Tl;dr You can visually style your page structure like you want, but with HTML5 you don’t get to fiddle with your tags structure. Rules are rules and they’re simple.
H are for headings so any heading must be an H. No exception. Once again, it’s about accessibility, how pages appear with no style, how page appears with no screen, how page behave when navigated without a pointer device.
And accessibility is not meant—only—for people with a handicap. It’s meant for allowing anyone and anyTHING to access and read your content. Any technology, any machine, modern or ancient. Also, building accessible code is healthy for everything else, including SEO. It’s good for performances, robots, maintenance…
Why would we do that? h2 comes after h1, 3 after 2 etc. No reason to skip a level. No reason to consider that because a heading FEELS LIKE that other heading on another place of the page which is a h5, but is after a h2… No, you’ll still make it a h3, but you are completely free to VISUALLY STYLE it like that other h5 down the page. Once again, graphic design is disconnected from structure of content. A page can tell 2 stories.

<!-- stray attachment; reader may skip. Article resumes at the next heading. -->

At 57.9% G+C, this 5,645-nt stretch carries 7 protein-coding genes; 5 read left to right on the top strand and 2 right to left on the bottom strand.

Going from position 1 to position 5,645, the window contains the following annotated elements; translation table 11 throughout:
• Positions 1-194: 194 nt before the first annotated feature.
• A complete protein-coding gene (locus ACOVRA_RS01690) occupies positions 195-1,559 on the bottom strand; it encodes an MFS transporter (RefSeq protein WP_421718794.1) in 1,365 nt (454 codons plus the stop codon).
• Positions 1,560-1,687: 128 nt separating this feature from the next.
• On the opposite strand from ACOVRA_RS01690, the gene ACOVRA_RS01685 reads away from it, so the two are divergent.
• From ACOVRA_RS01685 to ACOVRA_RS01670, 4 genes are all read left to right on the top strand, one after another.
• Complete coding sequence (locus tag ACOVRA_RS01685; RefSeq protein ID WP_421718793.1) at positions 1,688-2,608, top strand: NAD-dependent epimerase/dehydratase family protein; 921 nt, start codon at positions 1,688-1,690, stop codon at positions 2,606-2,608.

Not sure what you mean here. H4 and 5 aren’t “small”, they’re just down the hierarchy. Use them when you should use them. If it means having a title for list items that are inside of h4 sections, then yes, bullet points TITLES will be h5. But not the bullet point itself, that’s a
<li>and only a
<li>(well you can put a p in it.)
They exist for accessibility, now. For most of the people, how you style them will still be more important. For robots/search engines, they’re less and less important. What’s important now is how your whole content design is achieved. We chase Google’s position zero nowadays, trying to make it clear for Google what’s an answer to a popular request. Information has to be precisely structured. Read @jmw post https://webflow.com/blog/how-to-structure-your-webflow-cms-collections, it’s gold with diamond sparkles. (And it will lead you to schema.org)